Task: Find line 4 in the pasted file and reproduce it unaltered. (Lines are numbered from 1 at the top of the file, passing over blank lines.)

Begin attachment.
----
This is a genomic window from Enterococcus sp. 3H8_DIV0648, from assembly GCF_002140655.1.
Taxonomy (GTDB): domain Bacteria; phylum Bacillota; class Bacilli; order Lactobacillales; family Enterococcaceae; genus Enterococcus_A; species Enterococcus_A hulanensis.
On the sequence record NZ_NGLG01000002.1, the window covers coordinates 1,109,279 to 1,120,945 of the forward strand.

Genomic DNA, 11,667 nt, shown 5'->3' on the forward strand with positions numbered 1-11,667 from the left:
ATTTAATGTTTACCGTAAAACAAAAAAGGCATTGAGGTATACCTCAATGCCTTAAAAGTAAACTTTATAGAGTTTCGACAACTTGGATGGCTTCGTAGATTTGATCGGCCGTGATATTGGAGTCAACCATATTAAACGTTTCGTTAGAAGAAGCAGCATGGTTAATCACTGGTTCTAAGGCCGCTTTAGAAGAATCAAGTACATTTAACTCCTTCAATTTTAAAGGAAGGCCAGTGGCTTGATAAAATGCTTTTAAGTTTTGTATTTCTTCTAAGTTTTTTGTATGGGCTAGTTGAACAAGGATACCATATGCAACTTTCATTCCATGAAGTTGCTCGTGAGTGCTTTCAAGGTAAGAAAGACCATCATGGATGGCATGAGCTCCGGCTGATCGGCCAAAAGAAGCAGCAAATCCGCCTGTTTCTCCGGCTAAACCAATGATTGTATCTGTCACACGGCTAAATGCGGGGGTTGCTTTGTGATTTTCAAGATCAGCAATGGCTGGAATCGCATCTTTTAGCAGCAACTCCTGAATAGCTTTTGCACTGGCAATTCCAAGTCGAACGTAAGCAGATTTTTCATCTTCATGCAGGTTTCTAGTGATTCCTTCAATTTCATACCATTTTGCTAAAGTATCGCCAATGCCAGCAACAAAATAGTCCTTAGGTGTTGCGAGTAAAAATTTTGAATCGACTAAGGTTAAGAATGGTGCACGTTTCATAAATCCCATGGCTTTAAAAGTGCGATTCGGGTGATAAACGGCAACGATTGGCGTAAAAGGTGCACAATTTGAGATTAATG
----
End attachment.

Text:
Genomic DNA, 11,667 nt, shown 5'->3' on the forward strand with positions numbered 1-11,667 from the left: